Paralympic flame tours Cardiff for festival and relay
The final Paralympic cauldrom to be lit before the Games has been welcomed by young people involved in disability sport and hospital patients.
The Welsh flame arrived in Cardiff on Monday and the cauldron was lit by gold medal-winning cyclist Simon Richardson before a splinter flame was flown to events in Colwyn Bay.
The flame was taken to disability sports events and also a hospital.
The day will end in Cardiff Bay with a torch relay and a festival.
Coach Owain James carried the lantern around the House of Sport coaching academy in Cardiff after it was earlier taken around Rookwood Hospital.
The flame was sparked at City Hall by Paralympian cyclist Simon Richardson. About 100 people gathered to watch the cauldron being lit, with Chariots of Fire being played as the clock struck 08:00 BST.
The cyclist from Porthcawl won two gold and a silver at the Beijing 2008 Paralympics, and was hoping to take part in London 2012 before he was knocked off his bike while training last summer by a motorist over the drink-drive limit.
He said: "I would have preferred to have been competing but this is the next best thing. It was such a shock to get the phone call asking me to do this."
Sports Minister Huw Lewis said the lighting event at City Hall was perfectly poignant.
"Simon Richardson perfectly embodies the courage and determination of the Paralympic spirit," he said.
The flame was then shown to patients at Rookwood rehabilitation hospital in Llandaff.
The flame was flanked by a team of Metropolitan Police officers in BMWs as it made its way to Rookwood. The hospital has specialist spinal and neurological rehabilitation wards, and has treated many past Welsh Paralympic athletes.
Two gold-coloured lanterns, with a silver 2012 logo, were given to nursing staff Margo Lord and Miriam Jenkins before a tour of the hospital.
One patient, Geoff Thomas Vennard, 61, of Barry, is in the hospital after falling at home.
He said: "I've been in hospital now for around nine months and am looking forward to getting home.
"So getting to see the flame and the excitement surrounding it has been a real boost."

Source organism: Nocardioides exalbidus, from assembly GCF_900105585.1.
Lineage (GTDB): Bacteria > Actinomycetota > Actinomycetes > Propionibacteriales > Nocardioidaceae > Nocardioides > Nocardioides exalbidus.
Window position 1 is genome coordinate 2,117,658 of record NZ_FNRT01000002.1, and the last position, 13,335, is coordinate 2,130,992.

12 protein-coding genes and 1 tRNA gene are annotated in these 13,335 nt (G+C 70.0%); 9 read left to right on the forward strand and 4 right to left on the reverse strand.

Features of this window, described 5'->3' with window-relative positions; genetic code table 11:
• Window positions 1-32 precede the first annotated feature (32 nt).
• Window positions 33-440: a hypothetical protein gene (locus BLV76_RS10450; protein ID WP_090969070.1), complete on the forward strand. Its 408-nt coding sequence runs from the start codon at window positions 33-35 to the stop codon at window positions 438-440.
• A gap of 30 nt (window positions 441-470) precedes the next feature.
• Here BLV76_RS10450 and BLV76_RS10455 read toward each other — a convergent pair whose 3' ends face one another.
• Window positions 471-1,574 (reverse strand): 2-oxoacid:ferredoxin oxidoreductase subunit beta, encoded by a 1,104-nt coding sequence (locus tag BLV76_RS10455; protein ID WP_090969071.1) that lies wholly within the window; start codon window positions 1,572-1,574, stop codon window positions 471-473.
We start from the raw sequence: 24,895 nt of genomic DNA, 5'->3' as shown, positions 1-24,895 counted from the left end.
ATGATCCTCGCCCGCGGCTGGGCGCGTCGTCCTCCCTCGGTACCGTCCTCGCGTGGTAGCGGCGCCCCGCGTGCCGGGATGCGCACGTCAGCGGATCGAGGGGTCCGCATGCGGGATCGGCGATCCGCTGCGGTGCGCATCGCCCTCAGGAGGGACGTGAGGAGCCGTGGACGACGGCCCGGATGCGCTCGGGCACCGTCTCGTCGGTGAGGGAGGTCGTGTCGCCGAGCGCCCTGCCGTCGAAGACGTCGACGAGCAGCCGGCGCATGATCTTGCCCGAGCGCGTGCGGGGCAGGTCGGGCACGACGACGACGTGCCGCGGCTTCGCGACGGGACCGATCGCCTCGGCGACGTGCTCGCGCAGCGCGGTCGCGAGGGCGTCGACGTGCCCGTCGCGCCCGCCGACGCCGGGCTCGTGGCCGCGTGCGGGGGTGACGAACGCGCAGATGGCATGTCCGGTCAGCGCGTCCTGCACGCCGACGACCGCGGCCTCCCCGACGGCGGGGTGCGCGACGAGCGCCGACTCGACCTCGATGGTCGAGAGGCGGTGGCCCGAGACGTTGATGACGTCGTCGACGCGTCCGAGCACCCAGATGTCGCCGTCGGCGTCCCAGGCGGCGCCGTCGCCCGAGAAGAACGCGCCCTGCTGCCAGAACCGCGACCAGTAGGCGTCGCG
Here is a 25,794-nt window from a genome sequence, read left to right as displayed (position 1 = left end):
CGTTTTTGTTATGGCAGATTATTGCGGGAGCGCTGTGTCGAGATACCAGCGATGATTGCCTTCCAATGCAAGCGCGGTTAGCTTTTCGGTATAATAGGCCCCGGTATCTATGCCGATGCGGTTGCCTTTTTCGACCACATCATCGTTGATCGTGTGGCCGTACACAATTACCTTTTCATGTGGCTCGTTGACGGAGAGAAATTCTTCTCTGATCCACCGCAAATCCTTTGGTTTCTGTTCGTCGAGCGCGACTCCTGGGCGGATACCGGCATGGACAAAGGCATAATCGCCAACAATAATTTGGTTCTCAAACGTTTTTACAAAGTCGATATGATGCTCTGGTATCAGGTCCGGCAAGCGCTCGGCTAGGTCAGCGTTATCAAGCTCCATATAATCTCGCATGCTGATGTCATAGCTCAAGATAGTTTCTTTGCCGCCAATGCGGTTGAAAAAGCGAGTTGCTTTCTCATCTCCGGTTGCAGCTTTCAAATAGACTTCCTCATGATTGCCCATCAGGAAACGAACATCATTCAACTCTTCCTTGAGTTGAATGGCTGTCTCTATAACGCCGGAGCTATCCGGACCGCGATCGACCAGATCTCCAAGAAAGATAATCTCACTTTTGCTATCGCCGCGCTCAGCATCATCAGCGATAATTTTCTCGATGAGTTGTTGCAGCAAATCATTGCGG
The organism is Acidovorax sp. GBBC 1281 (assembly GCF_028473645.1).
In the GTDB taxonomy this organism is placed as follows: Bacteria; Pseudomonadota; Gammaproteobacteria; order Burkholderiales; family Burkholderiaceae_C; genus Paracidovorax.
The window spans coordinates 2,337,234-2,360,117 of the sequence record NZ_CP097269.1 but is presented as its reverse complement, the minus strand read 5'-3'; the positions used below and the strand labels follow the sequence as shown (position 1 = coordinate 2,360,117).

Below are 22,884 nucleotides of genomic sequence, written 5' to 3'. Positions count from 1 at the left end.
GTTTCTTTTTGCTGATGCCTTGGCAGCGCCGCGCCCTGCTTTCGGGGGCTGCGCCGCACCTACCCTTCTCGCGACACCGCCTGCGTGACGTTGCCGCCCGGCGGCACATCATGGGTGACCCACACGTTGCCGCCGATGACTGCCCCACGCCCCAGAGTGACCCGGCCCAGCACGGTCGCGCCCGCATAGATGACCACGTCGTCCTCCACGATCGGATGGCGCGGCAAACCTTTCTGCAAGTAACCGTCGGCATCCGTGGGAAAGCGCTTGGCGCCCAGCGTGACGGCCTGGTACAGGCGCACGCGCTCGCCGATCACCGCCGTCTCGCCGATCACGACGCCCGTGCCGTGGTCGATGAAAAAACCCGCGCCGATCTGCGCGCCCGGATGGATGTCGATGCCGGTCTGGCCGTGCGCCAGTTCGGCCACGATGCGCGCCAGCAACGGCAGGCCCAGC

The ward clinical director, Jenny Thomas, said: "The Paralympics can be a fantastic source of inspiration to many patients like the ones we look after.
"It just shows that it is still possible to achieve things - and that is evident by the number of many Paralympians we have helped over the years."
The flame then went on to the House of Sport, near the Cardiff City Stadium.
Owain James, who coaches four of the six impairment groups which Cardiff City runs in partnership with Sport Cardiff, said: "I've enjoyed myself.
"Firstly I was nervous but I can't believe it's me who was picked."
Chris McDermott, Cardiff City's disability football coordinator added: "With the Paralympics being on, anything you can do bring publicity is going to bring people in."
The flame then went on to the Hayes in the city centre, where disability sports demonstrations are taking place.
The sports included wheelchair basketball, rowing and judo, and six-year-old Harry Aiken had a go at table tennis.
His mum Nickie, from St Fagans, said: "We are going to the Paralympics because it's in Britain.
"The Olympics is one thing but it's really important to show the children anyone can succeed, no matter what their ability is."
Alastair Sloan, from Radyr, Cardiff, had a go at judo to show his five-year-old son it is a safe and fun sport.
Mr Sloan said: "The Olympics was such a huge success and this is a real springboard that should move the Paralympics forward.
"The disability sports here today makes it accessible. People can see disability sport is high quality, high standard and good fun."
As the flame arrived, so did the rain, hampering the arrival of the flame in the Hayes. But those who braved the elements had the chance to have their pictures taken with one of the lanterns.
Elis Davies, nine, had a go at rowing and had his picture taken with the lantern. "He saw the Olympic torch and wanted to see the Paralympic torch, which is just as important," said his mother, mum Hannah Davies, of Cardiff.
A splinter of the flame was flown by helicopter to Colwyn Bay, where a mini-relay was held at Parc Eirias.
The sports centre also hosted a basketball tournament and demonstration of disability sports, including football, swimming and boccia.
The day culminates in the Flame Festival at Cardiff Bay from 19:00 BST where there will be a lantern procession of 200 people accompanying the torch bearers' relay as it arrives in Roald Dahl Plass on its way to Stoke Mandeville - the spiritual home of the Paralympic movement.
Only Kids Aloud, who were in a video played during the opening ceremony of the London 2012 Olympics, will perform, as will Only Men Aloud.
Hundreds gathered at the Wales Millennium Centre to see Charlotte Church perform as part of the Paralympic celebrations in Cardiff Bay.
She received a huge ovation as she took to the stage in the foyer to perform some of her new material.
The crowd were told before she came on that she was releasing five new EPs over the next 12 months, the first of which was being released on Monday.
Cardiff is the last of four cities in the UK to hold a festival marking the arrival of the Paralympic flame. Flames from Wales, Scotland, Northern Ireland and England will unite before a relay to Wednesday's opening ceremony.
From Cardiff the flame will be taken to Stoke Mandeville, Buckinghamshire, where it will be united with flames that were lit on the highest peaks in England, Scotland and Northern Ireland.
Representatives from Swansea and Conwy lit a lantern from the Cardiff cauldron to take the flame to their associated celebration events.
A ceremony will be held on Tuesday and a single Paralympic flame will be created for the 24-hour torch relay that ends at the Paralympic Stadium on Wednesday.